oath not to seven during the war, unless exchanged. The captured guns belonged to the Fremont purchase of Belgian guns, and are much prized by the men, who used them in the battle of the 21st. During the march of the infantry towards Fredericktown, our scouts brought in 2 place, and reported a large party out trying to intercept them. We reached the town on the 17th, and quietly went into camp, to await the return of the general.
Early on the morning of the 18th the camp was startled by a quick succession of musket-shots beyond the Saint Francis Bridge, which crosses a river of the same name, a quarter of a mile beyond the town. We soon discovered that it proceeded from our pickets, who had been drive in by a very large force of cavalry. The enemy sustained a severe loss, as the picket, which was under command of Captain Holmes, consisting of 30 men, gave them a volley at the short distance of 60 yards.
The captain of our little band, ad they came out at a dashing gallop, walked deliberately into the middle of the road, and, taking careful aim at a leading officer, shot him through the body. They lost 5 killed and some 15 wounded, while the picket got safely to camp.
The enemy maneuvered about all the morning, seeking to find out our numbers, but refraining from attacking us. As the general had been advised that the enemy was at hand, and as he was expected to arrive at any moment, the colonel commanding did not deem it advisable to assume the offensive, but to await his coming. About 1 o'clock the general rode into camp. At the sight of him, the whole brigade, though ordered not to cheer, broke out in one long-continued shout, which, astonishing to say, so appalled the enemy, that they at once commenced a hasty retreat, and, from all reports we can gather form those residing on the road, they used the greatest diligence in moving their wagons, and seemed to be in considerable confusion. We made hot pursuit, but failed to come up with them, and, after following them several miles, the whole command again returned to camp.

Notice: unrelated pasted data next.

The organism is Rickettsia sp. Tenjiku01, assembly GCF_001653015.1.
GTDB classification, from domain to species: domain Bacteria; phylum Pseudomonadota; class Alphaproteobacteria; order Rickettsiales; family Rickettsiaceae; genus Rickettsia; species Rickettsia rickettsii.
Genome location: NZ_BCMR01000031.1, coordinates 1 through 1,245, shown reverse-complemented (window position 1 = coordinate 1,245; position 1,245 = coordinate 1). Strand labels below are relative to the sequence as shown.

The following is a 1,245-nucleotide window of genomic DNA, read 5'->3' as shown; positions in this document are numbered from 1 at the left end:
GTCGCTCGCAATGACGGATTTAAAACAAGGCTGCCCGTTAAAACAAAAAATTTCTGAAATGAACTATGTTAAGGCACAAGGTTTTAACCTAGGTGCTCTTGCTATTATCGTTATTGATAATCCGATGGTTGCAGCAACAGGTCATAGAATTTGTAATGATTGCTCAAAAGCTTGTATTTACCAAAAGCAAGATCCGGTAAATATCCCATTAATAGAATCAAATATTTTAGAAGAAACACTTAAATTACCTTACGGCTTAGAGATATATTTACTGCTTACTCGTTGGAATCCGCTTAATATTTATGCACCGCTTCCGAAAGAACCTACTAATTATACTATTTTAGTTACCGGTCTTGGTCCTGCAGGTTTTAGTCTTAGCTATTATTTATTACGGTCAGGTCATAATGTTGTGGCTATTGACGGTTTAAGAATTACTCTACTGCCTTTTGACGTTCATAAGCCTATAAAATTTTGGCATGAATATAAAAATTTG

The balance of the day and all the following we were left in quiet; but on the morning of the 20th our pickets arrested a man, whom they discovered, just as the day was breaking, endeavoring to avoid them. When he found he would be caught, he threw away a package, which, in inspection, was found to be a communication from Colonel Plummer, of Cape Girardeau, to the commandant at Ironton, stating that he was approaching our camp with 3,000 men, and asked co-operation. Being thus warned intimae, we made al the necessary arrangements to receive the enemy. The safety of the baggage first engaged the general's attention, for, having once secured that, he could fight or not, at his pleasure. It was soon on tits way to Greenville, in Wayne County, the whole brigade accompanying it, but was halted 10 miles south of the town, and here preparations were made to return with all our fighting force to give battle to the enemy, be their numbers what they might. After a rest of a few hours we started, at 4 o'clock in the morning of the 21st, with but 1,200 men, all told, with the expectation of giving fight to three times our numbers, but which we found, shortly before the battle opened, to have been increased to 7,000, and which were further re-enforced during the battle to 10,000.
We arrived at about 11 a. m. within half a mile of the town, and were immediately placed in position. Lowe's Third Regiment, with Jennings' and Rapley's battalions, were posted on the right of the Greenville road, some 300 yards in advance of the Second and Fourth Regiments, which were in position on the left of the same. One 12-pounder, commanded